• The CAG relied upon the MSTD data for analysis and found that the Income Tax Department had not even scrutinised all the assessees featuring on the list.
  • "The information regarding bogus purchases was not passed on to assessing officers ... the current provisions have not acted as a deterrent as there are no disincentive for giving and receiving accommodation entries. Established companies have also resorted to the practice of obtaining bogus purchases, which shows that the present system of gathering evidence and acting thereon is ineffective," the report said.
  • The shell companies are used to generating bogus bills showing inflated expenses on various counts.
  • They receive payments through the banking channel to project the transactions as genuine, and then return the rest to the ultimate beneficiaries after charging a commission.
  • Unscrupulous tax consultants and chartered accounts are also involved in the setting up of such entities.
  • In 35 cases with PAN records, the auditor found that assessees had either not filed their returns, or had disclosed meagre or no income, or had stopped filing the returns.
  • "The Income Tax Department did not take any action to examine the veracity of the facts reported therein, nor did they fully follow the information provided by their own investigation wing," the report said.
  • The CAG report recommended that in cases of false disclosure, the department should have moved the Settlement Commission for withdrawal of immunity to the applicants.
  • Interestingly, the Finance Ministry - under which the I-T Department functions - told the CAG that there was no loss of revenue as each bogus purchase involved bogus sales also.


GS II : BILATERAL INDIA-PAKISTAN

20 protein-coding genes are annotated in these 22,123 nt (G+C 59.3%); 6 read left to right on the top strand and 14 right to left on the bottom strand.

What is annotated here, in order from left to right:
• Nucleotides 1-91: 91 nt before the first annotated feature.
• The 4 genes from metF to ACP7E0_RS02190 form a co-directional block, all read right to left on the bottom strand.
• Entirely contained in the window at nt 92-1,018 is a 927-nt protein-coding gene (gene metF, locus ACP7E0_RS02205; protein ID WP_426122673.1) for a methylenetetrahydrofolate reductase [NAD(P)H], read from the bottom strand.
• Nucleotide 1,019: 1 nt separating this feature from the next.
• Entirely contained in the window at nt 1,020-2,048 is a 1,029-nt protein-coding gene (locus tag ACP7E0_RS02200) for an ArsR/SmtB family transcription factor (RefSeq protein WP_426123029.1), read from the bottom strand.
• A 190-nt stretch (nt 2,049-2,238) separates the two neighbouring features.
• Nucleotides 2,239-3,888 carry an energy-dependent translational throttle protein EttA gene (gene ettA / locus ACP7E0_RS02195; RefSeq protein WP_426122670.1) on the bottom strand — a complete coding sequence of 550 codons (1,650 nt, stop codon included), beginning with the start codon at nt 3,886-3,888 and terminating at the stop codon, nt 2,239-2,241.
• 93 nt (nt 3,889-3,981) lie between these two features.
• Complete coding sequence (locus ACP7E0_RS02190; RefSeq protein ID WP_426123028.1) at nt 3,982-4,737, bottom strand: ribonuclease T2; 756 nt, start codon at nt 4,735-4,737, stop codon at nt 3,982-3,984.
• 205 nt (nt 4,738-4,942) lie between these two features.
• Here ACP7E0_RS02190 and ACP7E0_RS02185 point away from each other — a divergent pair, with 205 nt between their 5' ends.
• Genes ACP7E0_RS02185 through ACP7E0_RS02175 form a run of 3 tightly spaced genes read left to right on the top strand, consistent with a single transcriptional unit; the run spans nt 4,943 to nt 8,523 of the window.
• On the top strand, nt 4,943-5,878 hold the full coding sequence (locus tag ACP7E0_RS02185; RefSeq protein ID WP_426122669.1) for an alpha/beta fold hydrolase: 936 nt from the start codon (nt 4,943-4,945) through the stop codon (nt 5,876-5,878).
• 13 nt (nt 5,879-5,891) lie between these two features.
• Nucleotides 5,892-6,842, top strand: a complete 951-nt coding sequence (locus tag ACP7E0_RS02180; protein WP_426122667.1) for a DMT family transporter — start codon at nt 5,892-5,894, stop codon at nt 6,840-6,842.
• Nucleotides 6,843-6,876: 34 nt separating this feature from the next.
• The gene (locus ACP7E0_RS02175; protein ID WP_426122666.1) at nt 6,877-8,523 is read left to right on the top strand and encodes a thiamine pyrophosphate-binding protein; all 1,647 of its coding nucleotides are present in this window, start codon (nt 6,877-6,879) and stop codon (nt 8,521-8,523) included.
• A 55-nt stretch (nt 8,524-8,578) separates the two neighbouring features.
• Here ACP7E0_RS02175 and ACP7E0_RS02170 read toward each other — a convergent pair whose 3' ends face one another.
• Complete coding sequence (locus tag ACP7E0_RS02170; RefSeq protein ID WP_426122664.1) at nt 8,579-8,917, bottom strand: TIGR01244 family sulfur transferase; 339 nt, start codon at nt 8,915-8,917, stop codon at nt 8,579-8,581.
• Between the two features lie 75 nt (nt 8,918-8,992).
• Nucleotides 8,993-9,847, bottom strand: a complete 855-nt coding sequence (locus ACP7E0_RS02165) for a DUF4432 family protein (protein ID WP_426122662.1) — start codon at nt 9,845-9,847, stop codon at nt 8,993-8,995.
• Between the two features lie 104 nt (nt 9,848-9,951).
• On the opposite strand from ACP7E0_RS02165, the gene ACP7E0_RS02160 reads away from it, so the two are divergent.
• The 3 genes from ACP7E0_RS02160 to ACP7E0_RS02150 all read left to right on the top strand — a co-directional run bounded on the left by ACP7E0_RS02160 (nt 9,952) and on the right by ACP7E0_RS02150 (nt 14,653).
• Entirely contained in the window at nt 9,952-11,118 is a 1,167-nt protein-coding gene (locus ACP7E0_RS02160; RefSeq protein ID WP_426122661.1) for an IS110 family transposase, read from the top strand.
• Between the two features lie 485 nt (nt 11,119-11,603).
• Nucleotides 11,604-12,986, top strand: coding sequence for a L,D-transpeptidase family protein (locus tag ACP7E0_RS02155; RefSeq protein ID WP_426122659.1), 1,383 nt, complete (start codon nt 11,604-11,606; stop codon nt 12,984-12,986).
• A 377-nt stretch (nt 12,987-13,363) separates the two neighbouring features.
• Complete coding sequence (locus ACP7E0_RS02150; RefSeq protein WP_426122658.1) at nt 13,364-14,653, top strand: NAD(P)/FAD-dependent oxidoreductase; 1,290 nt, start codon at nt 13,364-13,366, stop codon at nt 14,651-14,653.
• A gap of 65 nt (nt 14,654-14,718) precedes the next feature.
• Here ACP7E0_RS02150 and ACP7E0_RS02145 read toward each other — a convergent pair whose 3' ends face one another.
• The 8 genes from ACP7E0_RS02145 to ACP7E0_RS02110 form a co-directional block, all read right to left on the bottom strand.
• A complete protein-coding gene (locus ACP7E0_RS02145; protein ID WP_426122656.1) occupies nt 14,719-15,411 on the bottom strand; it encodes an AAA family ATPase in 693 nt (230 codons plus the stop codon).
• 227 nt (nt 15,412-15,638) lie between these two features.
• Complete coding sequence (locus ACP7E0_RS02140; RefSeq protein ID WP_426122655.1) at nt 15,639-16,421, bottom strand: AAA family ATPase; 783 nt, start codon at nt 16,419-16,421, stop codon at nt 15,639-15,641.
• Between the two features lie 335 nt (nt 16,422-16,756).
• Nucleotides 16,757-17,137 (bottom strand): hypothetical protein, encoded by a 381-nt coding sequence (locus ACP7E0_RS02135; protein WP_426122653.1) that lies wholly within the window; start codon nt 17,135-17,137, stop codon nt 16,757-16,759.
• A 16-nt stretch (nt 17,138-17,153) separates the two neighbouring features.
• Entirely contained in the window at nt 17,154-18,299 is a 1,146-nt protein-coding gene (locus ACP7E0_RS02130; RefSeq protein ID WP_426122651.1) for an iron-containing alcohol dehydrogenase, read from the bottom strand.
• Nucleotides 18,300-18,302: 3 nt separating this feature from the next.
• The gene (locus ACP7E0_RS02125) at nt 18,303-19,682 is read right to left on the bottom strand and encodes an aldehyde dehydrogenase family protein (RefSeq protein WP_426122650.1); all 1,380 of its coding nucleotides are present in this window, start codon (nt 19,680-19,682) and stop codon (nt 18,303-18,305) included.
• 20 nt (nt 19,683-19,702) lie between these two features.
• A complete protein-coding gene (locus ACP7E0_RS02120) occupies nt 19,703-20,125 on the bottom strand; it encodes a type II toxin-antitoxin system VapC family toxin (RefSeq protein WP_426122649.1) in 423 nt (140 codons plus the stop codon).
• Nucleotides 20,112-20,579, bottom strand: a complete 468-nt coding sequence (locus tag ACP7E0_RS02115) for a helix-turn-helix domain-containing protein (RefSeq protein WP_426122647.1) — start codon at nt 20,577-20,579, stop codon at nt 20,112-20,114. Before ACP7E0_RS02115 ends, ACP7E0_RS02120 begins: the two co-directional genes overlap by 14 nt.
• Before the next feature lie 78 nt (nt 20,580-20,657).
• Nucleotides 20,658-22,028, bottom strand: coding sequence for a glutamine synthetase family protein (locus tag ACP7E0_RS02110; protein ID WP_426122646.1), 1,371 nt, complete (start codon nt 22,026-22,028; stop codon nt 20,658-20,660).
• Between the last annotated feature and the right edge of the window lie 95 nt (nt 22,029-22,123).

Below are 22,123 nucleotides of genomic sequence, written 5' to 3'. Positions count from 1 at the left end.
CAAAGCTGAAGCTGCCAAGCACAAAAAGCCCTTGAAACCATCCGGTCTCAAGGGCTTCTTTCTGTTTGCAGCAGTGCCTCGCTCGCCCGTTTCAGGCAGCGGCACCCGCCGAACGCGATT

Indus commissioners to meet in Lahore this week

 

  • India’s Indus Commissioner, PK Saxena, is expected to meet his Pakistani counterpart in Lahore to discuss disputes over hydro-power projects in Jammu and Kashmir.
  • This is the first time both countries will be meeting, as per the provisions of 60-year old Indus Water Treaty, since talks were suspended last November terrorist attack in Uri, J&K.

 

GS II : BILATERAL  INDIA-USA

U.S. lawmakers back green cards for STEM graduates

  • U.S. Senator Thomas Tillis said all international students who complete an advanced degree in Science, Technology, Engineering and Mathematics (STEM) in the country should be given permanent residency in America.
  • The Republican from North Carolina was supported by his Senate colleague from the State, Richard Burr, while speaking at an event organised by the U.S.-India Friendship Council (USIFC) and the U.S.-India Business Council (USIBC).
  • The proposal for ‘staple green card’ for STEM graduates has been around for a while, but in the context of President Donald Trump′s move to make immigration increasingly ‘merit-based′, it has gained new traction.
  • There are 1,32,888 Indian students in the U.S., second only to the Chinese. About 80% of them are STEM students.
  • Meanwhile, the U.S. Citizenship and Immigration Services (USCIS) said it would start accepting applications for H-1B visas on April 3.
  • It is unclear whether the USICS has any plan to replace the existing system of lottery to select the 85,000 beneficiaries from at least three times more applicants.

  

 

GS II : BILATERAL  INDIA-USA

U.S. trade nominee for ‘aggressive′ steps on IP

  • Incoming U.S. Trade Representative (USTR) Robert Lighthizer told lawmakers that he would take "aggressive" measures to protect intellectual property rights in India.
  • IPR protection has been a bone of contention between India and the U.S. for years now, and several American companies and lawmakers have been pressing the administration for stricter measures.
  • The USTR annual report on IP rights has kept India on priority watch list for years now, even as U.S. companies have sought stricter measures.